Jewelry & Watches
Cartier's High Performance Diver's Watch Works for Dressy Occasions
The classic label known for dressy, elegant timepieces cements its position in the mechanical watches category with the Calibre de Cartier Diver.
IMAGE COURTESY OF CARTIER/ STORES SPECIALISTS INC.
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Since its birth in the late 1800s, Cartier has been known for fine jewelry and stylish wristwatches. Its Santos models—slim wristwatches with an unmistakable square bezel and exposed screws—became the more popular ones. The first version, created in 1904, is considered the world’s first “practical wristwatch for men.” For the longest time, Cartier timepieces were mostly renowned for their design—until seven years ago, when the house launched Calibre de Cartier, its first timepiece equipped with an automatic mechanical movement crafted in-house at Cartier’s new facility in Switzerland. With this, Cartier satisfied the modern man’s need for a timepiece with aesthetic appeal and the complexity of a self-winding mechanical movement.

This performance-level sports watch passed extremely rigorous tests to meet all technical requirements of ISO 6425, from its resistance to shock, chemicals, and magnetic fields to its adequate visibility in total darkness and strap toughness.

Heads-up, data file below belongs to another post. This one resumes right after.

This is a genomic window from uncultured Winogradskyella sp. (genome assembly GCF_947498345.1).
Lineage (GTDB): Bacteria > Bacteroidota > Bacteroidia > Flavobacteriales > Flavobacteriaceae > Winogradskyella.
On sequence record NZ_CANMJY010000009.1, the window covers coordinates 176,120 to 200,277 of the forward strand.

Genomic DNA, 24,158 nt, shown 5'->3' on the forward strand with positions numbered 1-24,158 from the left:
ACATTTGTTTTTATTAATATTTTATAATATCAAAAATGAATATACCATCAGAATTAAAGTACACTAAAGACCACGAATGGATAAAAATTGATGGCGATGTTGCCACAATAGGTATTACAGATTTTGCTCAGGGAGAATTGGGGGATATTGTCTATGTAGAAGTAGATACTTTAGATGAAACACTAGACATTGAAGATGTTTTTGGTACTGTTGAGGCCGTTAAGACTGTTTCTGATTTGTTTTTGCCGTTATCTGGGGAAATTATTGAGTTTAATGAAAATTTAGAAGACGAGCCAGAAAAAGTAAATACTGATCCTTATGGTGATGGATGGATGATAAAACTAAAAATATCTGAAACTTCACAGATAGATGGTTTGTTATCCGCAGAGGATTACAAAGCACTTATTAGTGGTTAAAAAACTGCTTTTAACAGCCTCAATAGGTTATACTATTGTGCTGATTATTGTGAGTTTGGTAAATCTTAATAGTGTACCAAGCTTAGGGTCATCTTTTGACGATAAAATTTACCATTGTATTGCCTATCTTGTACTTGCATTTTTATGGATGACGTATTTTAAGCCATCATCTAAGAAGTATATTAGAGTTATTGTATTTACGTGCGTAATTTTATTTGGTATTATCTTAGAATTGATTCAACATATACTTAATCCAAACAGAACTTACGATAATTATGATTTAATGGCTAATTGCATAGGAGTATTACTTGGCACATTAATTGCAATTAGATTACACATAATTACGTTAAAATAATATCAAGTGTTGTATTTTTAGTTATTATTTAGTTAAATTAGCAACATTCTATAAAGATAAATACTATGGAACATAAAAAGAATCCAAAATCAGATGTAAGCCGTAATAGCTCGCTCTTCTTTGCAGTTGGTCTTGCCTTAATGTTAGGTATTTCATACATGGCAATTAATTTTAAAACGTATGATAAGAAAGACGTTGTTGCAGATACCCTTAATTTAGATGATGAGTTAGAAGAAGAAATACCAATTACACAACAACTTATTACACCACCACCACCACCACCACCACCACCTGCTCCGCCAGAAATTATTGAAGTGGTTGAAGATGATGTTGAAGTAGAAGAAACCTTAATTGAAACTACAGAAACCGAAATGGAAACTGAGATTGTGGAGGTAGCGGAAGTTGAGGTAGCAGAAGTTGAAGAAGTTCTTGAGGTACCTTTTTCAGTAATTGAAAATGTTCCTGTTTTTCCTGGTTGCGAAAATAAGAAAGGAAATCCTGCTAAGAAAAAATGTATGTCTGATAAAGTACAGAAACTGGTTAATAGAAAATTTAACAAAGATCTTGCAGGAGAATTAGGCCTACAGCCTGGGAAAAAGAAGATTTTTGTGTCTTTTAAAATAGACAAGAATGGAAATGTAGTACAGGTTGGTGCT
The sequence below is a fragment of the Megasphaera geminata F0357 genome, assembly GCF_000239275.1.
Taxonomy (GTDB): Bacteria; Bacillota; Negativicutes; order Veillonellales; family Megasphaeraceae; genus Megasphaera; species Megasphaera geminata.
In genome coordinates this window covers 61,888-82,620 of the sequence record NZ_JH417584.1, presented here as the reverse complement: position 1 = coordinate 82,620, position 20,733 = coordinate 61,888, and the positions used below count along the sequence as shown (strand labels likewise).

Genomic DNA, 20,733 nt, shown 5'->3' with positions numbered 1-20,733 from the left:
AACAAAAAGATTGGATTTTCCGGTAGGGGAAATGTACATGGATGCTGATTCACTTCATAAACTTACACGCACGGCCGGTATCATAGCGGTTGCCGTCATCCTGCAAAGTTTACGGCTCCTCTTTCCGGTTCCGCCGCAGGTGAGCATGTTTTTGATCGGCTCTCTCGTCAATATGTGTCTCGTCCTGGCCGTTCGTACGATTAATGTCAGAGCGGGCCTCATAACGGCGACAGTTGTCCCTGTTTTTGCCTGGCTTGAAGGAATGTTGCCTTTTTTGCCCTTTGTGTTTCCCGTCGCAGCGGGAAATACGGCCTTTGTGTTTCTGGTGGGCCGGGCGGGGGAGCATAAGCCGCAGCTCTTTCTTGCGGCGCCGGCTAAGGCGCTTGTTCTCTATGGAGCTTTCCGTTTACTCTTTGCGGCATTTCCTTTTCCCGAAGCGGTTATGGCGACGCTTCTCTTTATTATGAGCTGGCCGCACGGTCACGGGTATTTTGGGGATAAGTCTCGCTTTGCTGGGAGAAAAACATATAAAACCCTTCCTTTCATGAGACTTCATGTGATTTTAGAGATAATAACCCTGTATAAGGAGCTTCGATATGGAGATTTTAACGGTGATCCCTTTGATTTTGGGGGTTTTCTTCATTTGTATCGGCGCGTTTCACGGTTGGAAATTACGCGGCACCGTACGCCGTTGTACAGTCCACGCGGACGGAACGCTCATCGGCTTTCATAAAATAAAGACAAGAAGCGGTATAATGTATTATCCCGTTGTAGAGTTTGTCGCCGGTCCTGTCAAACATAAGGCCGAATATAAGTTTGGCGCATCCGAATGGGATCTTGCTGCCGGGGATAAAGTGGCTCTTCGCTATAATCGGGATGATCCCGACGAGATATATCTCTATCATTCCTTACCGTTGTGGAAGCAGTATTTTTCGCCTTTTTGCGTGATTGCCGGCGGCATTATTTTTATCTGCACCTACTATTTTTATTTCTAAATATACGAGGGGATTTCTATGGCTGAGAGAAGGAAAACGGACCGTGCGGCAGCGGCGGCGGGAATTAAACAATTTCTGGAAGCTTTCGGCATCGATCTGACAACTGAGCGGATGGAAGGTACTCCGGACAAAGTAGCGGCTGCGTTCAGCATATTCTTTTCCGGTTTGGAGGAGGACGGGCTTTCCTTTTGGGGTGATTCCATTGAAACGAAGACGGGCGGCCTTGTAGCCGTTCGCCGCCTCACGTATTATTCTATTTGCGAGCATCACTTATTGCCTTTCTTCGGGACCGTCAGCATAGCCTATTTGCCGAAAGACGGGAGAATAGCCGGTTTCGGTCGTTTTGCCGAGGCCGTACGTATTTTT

The label moved further into the men’s sports market with the timepiece Calibre de Cartier Diver adding some serious heft to the collection. This performance-level sports watch passed extremely rigorous tests to meet all technical requirements of ISO 6425, from its resistance to shock, chemicals, and magnetic fields to its adequate visibility in total darkness and strap toughness, among others. It has a unidirectional bezel, which allows timing dives and decompression stops while preventing accidental rotation of the dive-time marker and can be clearly read deep below the surface, thanks to its Superluminova coating applied to its dive-time indicators, preselection device, small seconds counter, and hour and minute hands. Most importantly, it is water resistant to 300 meters or over 480 feet and may be subjected to high pressures and extreme conditions such as heat shock and immersion in salt water.


Inside Out: A look at the timepiece's self-winding mechanical movement

While it packs a lot in function, it doesn’t compromise the distinct Cartier appeal—being still impressively slim at only 11 millimeters, given it’s a diver’s watch, and with its signature Roman numeral dial and a crown set with sapphire cabochon. It comes with a black rubber strap and features three styles: steel, bi-color, and pink gold. “While it’s a diver’s watch and its functions are quite sporty, the design is made to match dressier occasions,” says Jean-Baptiste Tardy, the label’s area manager for Southeast Asia.

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The Superluminova coating

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